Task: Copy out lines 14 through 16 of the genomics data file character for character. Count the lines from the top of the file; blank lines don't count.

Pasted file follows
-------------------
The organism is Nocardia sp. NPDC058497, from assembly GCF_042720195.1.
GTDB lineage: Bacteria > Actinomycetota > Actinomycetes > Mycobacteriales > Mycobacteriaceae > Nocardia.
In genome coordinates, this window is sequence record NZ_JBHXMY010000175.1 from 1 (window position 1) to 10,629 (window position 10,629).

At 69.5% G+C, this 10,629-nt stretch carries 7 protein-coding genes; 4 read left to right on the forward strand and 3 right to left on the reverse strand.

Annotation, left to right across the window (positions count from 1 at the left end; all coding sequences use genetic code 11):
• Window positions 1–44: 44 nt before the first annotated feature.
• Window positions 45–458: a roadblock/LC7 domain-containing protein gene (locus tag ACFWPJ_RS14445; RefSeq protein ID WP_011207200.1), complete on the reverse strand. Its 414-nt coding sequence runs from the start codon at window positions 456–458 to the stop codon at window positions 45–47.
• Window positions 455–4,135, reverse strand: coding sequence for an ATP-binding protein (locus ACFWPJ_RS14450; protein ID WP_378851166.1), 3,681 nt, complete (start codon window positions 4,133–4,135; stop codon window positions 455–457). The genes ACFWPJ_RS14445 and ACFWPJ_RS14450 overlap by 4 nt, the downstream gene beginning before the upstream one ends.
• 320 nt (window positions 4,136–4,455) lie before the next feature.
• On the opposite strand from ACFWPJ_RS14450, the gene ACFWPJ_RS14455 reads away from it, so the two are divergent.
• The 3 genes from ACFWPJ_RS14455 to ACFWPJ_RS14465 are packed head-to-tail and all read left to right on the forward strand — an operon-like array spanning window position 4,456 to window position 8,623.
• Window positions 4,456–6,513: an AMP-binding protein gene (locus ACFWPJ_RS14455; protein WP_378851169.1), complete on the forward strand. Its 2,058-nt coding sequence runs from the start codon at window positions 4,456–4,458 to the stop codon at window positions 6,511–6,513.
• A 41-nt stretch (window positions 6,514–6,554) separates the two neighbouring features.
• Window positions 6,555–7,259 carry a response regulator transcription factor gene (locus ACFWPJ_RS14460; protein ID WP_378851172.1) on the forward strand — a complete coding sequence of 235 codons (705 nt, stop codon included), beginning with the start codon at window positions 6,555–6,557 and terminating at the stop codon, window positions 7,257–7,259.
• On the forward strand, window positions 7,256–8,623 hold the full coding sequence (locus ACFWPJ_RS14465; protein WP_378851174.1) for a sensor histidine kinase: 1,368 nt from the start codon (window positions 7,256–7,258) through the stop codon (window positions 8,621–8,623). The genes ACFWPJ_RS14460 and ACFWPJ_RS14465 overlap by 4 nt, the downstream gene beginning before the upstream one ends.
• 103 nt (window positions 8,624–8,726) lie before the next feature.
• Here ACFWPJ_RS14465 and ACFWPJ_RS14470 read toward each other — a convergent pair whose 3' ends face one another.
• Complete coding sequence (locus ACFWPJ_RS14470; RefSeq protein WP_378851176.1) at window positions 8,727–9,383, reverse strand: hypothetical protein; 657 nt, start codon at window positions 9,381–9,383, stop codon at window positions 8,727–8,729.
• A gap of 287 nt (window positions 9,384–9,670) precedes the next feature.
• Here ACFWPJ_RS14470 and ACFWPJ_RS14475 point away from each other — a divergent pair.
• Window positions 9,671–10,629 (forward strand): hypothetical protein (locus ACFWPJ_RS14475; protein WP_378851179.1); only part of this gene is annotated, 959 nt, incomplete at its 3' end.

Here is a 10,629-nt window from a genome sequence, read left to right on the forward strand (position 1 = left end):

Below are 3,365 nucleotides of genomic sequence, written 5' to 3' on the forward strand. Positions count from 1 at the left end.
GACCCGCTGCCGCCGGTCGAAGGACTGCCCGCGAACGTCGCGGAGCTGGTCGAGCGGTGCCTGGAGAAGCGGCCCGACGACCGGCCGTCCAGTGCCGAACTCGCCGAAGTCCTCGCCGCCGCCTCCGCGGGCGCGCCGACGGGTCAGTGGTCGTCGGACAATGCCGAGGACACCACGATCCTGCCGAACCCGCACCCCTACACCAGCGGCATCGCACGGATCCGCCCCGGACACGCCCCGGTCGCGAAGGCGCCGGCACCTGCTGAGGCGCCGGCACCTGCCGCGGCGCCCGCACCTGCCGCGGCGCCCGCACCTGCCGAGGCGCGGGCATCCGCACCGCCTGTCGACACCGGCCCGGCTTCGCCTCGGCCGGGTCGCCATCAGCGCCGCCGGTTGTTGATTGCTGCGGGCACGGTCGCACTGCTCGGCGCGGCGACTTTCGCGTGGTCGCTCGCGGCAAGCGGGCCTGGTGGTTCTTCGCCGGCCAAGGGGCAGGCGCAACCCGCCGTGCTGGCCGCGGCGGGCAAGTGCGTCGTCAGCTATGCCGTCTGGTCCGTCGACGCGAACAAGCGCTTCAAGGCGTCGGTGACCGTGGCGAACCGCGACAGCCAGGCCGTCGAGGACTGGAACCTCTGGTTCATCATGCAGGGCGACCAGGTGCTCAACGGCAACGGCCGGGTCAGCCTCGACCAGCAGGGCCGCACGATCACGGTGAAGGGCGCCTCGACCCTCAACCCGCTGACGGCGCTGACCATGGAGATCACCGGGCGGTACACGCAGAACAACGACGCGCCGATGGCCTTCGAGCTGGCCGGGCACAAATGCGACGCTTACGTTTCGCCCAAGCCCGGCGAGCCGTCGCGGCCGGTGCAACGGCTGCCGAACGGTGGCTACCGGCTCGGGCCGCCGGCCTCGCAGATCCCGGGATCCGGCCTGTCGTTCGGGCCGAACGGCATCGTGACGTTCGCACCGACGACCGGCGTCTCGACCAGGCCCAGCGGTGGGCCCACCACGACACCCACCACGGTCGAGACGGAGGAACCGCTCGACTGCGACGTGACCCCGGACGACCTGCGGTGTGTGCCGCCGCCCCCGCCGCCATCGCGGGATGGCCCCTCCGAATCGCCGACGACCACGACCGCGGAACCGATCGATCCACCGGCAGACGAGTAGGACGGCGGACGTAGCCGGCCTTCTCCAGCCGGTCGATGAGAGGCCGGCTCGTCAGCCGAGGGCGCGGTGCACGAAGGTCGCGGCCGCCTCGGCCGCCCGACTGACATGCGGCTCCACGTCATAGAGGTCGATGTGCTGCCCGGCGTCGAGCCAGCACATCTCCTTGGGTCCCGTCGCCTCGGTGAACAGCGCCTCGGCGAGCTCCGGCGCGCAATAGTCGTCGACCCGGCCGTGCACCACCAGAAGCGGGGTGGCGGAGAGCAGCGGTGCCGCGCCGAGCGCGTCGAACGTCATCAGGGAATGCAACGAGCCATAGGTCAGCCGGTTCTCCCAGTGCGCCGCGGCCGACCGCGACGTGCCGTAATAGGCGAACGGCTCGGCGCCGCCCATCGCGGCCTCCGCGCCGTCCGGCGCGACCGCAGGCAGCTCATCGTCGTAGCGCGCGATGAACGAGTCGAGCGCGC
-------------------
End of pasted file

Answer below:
• Window positions 6,555–7,259 carry a response regulator transcription factor gene (locus ACFWPJ_RS14460; protein ID WP_378851172.1) on the forward strand — a complete coding sequence of 235 codons (705 nt, stop codon included), beginning with the start codon at window positions 6,555–6,557 and terminating at the stop codon, window positions 7,257–7,259.
• On the forward strand, window positions 7,256–8,623 hold the full coding sequence (locus ACFWPJ_RS14465; protein WP_378851174.1) for a sensor histidine kinase: 1,368 nt from the start codon (window positions 7,256–7,258) through the stop codon (window positions 8,621–8,623). The genes ACFWPJ_RS14460 and ACFWPJ_RS14465 overlap by 4 nt, the downstream gene beginning before the upstream one ends.
• 103 nt (window positions 8,624–8,726) lie before the next feature.